Regulation of the social care workforce is a surprisingly new development. A raft of legislation in 2000 and 2001 introduced registration for all those working in social care as well as changes in social work education like the three-year undergraduate degree. The new acts were introduced soon after devolution and four separate councils were set up - the General Social Care Council in England, the Care Council Wales, the Scottish Social Services Council and the Northern Ireland Social Care Council.
Social work professionals have been campaigning for many years to introduce registration so standards could be maintained and there would be greater recognition of the professional status of social work. Other professions such as doctors and nurses have been registered for many years. However, much of their regulation arose from self-regulating professional associations. The legislation for social work regulation takes a much firmer line on public protection. Lay and service user membership makes the councils special, following a model other regulators are now following with amendments to their structures.
Registration is essentially a contract between the regulator and the individual social worker, however, local government is a key partner in this relationship as the main employer of qualified social workers across the UK.
Councils have a duty to conduct checks on their workforce and to facilitate their registration. This means in practice that social services departments must verify identity and provide endorsements based on their insight into their employees' suitability. Once all social workers are registered, councils will benefit from having clear standards of qualif ication and regulation.
In the six months leading up to the opening of the Social Care Register in April 2003 I worked as interim director of registration for the General Social Care Council and a four-country group worked together discussing policies.
We needed to take into consideration a number of differences between the four countries. For instance England has 80% of the estimated million strong workforce, and the other countries have their workforce spread over very large geographical distances. In Wales there is a wish to see registration extended to all social care workers as soon as practical and safe to do so.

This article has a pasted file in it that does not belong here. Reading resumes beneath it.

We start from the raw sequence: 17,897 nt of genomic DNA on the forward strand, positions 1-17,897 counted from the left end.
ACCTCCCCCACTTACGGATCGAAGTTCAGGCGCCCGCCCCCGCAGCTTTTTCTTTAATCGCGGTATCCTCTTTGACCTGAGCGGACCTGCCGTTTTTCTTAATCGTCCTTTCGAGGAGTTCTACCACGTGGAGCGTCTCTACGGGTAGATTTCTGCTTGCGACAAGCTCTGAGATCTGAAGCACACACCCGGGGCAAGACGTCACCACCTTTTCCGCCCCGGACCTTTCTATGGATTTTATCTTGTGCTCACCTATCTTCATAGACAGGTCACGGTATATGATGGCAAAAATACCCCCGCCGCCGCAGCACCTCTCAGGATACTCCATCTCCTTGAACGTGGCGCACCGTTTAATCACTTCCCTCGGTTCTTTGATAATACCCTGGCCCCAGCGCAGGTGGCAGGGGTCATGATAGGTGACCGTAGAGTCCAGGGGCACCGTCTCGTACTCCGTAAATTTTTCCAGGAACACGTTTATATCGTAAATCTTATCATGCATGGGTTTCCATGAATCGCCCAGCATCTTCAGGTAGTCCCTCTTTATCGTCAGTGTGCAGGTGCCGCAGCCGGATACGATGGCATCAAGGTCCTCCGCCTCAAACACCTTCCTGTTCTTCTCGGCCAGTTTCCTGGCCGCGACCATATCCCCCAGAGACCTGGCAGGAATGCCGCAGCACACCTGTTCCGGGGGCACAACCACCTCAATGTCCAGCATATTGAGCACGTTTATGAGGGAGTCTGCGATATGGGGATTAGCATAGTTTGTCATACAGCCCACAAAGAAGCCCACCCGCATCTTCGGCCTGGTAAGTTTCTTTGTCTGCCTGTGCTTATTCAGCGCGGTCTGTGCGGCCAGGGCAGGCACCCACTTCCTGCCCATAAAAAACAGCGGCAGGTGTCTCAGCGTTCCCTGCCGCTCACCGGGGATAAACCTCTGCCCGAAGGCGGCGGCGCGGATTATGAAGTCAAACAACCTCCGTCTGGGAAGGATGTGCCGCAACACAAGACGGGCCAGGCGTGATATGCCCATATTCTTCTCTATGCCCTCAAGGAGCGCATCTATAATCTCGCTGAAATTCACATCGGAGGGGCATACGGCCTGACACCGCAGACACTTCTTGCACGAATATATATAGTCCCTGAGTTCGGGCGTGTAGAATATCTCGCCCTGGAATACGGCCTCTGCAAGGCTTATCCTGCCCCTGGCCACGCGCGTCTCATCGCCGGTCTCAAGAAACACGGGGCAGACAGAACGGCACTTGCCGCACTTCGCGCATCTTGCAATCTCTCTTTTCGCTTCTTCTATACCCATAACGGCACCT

Priorities for Scotland include wanting registration to improve social workers' qualifications. The changes heralded by the children's green paper in England will introduce further policy and structural differences not happening in the other countries. These acknowledged differences affect how regulation of the social care workforce is put into practice in each country.
Councils wanting to take on workers from one of the other three countries need not worry about mobility of the workforce. Social workers who work in more than one country will be registered by more than one council. This is essential so unfit and abusive workers removed from the register in one country cannot simply go to work in another part of the UK.
Developing consistent standards while respecting the need for differences to develop in the post-devolution climate has presented new challenges. As time goes on the councils will probably learn and adapt more to local situations providing even greater opportunities to learn and share with each other. However, the fundamental policies and rules - the foundations and building blocks of the regulation of the workforce - although changeable, will stay aligned.
Programme manager, the King's Fund